Stream: Kowton – More Games (Clip) (Livity Sound)

In your own productions, do you have an idea of what the track will sound like before you start working, or do you have to feel your way into the sound of the track? “Yeah, I find that’s when stuff comes out sounding best. The “More Games” track on Livity Sound for example: I was walking about town and I had this idea for grime strings on a house track with a reversed kick as the bassline so I pretty much ran home and did the track in three hours. Obviously, it sounds nothing like the exact original idea did but I think having an end product in mind definitely helps avoid wasting time trying to work out what the fuck a track is supposed to sound like. Fundamentally arranging sounds into patterns is a simple process; if you’ve a rough idea of what those patterns are gonna sound like before you start assembling them it has to make things easier.”

When making a track, what elements do you feel are the most important in making it work for a crowd? “I think a groove is the most important bit: you can have a tune with just a kick and a hi-hat and people will go mad for it if it’s done right. If you’ve got a big hook or a bassline then chances are more people will go for it in the dance but making it groove counts above all for me. Kerri Chandler’s “Back to the Raw” is a good one for that: next to no elements but it fills the dance floor every time.” You said that you try to force yourself to use only about eight elements when making a song.Why do you think limiting yourself causes you to find success? Do you notice the focal point of the track shifting when you use more than eight tracks? “I just don’t think you need many more than that, especially not if you’re making techno or house or whatever. There’s only space for so many sounds before things start to get hidden in the mix – I’d rather concentrate on what each sound was doing and try and ensure they each remain vital to the music. When I’m using a lot more tracks that generally means more harmonic aspects so yeah, the focus tends shift from just percussion. I’m terrible at melodies though so this doesn’t happen that often!”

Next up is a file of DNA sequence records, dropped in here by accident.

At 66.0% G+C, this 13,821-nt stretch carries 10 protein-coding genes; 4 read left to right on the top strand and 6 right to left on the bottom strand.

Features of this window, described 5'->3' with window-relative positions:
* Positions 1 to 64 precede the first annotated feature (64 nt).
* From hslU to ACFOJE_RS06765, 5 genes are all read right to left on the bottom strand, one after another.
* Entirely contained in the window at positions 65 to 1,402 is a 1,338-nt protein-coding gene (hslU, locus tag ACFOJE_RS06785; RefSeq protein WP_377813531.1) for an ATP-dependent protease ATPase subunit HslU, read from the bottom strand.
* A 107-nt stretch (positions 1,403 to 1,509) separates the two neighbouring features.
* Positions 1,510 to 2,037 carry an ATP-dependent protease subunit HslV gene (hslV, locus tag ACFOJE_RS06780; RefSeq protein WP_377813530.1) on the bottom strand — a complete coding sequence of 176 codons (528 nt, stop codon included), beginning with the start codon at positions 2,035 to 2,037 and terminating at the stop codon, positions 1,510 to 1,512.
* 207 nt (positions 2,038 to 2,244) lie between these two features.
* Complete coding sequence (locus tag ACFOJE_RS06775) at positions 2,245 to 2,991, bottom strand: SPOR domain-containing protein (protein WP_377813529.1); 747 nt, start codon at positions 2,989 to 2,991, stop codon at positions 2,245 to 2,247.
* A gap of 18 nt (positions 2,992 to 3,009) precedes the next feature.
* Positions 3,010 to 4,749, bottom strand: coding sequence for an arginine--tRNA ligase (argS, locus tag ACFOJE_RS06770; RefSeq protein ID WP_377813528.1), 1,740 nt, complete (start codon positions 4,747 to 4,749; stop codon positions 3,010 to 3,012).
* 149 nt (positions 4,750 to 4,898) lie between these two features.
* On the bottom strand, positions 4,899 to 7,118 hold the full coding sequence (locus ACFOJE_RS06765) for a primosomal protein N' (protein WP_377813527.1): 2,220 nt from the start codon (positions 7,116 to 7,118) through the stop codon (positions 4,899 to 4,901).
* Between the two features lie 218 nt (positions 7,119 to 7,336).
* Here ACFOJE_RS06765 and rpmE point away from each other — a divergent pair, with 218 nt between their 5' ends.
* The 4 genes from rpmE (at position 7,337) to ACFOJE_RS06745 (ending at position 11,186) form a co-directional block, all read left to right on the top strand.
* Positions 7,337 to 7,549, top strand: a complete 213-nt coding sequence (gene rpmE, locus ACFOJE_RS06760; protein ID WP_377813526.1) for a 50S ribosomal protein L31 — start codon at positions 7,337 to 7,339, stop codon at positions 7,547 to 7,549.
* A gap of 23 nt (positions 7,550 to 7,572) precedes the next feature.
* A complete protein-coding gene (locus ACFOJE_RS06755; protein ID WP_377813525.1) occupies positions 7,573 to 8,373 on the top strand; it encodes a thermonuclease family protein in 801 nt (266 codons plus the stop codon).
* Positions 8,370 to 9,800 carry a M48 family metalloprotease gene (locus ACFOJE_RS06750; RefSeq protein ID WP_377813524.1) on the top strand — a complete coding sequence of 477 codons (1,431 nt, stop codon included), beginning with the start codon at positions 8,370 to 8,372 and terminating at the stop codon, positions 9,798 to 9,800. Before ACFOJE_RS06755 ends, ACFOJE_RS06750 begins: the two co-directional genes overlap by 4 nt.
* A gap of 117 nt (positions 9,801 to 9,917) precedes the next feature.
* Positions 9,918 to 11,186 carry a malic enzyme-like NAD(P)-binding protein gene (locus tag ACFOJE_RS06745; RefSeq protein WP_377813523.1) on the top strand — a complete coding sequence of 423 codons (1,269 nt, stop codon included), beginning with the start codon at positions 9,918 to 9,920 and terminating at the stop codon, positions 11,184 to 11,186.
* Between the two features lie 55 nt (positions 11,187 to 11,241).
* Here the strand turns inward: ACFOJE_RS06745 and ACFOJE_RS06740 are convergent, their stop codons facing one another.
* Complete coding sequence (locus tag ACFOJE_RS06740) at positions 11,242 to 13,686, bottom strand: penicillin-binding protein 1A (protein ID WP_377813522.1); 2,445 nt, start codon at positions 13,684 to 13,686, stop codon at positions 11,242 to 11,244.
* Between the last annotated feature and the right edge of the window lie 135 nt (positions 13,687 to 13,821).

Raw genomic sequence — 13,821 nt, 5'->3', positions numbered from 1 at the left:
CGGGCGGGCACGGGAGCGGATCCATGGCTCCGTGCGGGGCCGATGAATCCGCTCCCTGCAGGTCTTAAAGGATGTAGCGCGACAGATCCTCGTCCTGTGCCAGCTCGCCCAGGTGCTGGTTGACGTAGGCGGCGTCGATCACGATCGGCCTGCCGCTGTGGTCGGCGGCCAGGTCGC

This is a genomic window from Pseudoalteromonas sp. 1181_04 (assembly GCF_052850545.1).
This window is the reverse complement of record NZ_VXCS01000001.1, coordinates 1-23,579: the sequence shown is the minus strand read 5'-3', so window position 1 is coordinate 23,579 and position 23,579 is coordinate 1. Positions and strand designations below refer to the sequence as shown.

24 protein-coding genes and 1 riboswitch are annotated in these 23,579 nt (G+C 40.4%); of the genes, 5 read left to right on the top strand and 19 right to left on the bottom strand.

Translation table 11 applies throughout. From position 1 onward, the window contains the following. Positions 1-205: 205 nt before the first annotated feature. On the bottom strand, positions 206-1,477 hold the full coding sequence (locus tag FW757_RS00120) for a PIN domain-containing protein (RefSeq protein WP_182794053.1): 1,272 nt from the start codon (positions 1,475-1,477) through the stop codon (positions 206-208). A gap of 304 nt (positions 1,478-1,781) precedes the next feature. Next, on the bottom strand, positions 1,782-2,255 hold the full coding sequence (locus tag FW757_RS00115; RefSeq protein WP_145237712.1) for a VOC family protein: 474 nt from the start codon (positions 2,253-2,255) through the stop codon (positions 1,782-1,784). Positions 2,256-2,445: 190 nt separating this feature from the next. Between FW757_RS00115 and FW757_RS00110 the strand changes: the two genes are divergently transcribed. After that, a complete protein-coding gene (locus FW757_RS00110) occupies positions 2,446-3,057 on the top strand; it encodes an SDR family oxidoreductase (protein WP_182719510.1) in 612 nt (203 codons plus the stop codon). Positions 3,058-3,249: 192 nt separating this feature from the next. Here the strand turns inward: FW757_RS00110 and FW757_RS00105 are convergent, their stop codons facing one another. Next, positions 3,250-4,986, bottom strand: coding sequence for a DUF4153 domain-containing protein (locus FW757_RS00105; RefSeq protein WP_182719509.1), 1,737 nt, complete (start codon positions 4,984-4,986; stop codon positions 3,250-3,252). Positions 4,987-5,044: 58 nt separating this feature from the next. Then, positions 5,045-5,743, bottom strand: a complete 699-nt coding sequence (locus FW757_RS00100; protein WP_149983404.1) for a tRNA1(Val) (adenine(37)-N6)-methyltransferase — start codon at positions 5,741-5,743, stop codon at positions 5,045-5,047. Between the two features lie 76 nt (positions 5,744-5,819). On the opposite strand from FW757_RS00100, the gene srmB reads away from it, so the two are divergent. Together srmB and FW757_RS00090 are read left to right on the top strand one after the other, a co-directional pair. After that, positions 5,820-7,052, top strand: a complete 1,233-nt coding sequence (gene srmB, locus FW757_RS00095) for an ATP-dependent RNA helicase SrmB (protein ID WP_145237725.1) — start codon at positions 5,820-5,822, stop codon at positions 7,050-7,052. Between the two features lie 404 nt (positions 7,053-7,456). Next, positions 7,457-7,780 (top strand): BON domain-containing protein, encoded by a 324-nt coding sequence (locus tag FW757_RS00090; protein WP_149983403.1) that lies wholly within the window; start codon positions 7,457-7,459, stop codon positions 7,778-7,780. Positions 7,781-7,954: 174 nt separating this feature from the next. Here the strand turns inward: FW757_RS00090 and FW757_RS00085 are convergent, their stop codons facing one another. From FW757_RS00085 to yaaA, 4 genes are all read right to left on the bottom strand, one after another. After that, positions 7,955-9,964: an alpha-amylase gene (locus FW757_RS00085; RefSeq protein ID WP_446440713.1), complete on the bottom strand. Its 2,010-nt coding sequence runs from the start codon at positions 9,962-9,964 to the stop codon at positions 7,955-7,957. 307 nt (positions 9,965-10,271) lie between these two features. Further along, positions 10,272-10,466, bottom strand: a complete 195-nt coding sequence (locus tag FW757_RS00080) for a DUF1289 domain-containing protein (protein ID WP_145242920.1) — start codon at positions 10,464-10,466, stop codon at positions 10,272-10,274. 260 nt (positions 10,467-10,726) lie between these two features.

In your synth sequencing the programming draws from both grime and old hardcore tracks. You’ve also mentioned that you draw not only from grime, but also from jungle, dub, and garage. Do you think that working within traditions, sonic or otherwise, carries any importance for you? “Only in as much as those are the things that I’ve listened to most of my adult life – along with house and techno those genres set the parameters for how I go about making music. Those genres inform how I listen to music, I think working within their traditions essentially happens by default.”